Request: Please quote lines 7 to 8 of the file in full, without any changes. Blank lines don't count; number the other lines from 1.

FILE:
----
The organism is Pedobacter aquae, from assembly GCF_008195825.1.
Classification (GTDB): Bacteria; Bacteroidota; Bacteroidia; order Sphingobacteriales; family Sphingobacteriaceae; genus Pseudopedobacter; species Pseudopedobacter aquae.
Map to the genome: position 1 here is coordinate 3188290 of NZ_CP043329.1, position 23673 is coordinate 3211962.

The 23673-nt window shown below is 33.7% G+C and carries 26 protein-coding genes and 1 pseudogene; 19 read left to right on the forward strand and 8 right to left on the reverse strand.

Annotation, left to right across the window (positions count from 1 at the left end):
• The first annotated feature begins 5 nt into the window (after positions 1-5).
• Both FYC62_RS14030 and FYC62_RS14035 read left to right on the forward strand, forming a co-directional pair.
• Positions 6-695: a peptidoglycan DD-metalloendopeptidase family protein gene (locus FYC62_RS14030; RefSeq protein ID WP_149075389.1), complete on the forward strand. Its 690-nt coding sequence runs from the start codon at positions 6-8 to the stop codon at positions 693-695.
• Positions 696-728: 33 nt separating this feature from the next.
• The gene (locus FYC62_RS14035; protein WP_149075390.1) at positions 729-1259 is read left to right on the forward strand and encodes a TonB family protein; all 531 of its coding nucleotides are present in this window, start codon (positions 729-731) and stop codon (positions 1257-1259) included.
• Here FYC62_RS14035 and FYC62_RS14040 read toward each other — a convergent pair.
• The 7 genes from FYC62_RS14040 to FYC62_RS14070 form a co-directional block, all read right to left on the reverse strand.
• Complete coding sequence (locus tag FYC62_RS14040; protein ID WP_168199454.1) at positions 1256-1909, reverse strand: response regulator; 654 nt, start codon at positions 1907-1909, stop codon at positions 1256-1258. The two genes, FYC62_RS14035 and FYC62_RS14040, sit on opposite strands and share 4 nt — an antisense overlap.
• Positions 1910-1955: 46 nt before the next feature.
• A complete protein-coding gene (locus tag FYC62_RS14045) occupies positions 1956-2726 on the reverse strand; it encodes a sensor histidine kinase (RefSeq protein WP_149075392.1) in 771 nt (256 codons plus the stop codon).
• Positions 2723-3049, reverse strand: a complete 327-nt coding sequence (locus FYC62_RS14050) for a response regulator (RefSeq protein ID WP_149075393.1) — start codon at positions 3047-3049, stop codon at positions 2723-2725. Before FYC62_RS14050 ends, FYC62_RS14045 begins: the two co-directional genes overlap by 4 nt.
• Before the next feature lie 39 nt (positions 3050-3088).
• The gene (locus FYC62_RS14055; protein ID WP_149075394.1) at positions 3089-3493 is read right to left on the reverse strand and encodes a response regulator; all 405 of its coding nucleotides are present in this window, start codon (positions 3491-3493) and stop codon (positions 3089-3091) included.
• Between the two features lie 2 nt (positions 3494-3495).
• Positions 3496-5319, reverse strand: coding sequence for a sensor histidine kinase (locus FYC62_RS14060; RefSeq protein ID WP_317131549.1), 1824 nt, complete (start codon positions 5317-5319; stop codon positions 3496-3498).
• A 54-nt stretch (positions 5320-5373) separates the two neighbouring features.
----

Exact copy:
• Both FYC62_RS14030 and FYC62_RS14035 read left to right on the forward strand, forming a co-directional pair.
• Positions 6-695: a peptidoglycan DD-metalloendopeptidase family protein gene (locus FYC62_RS14030; RefSeq protein ID WP_149075389.1), complete on the forward strand. Its 690-nt coding sequence runs from the start codon at positions 6-8 to the stop codon at positions 693-695.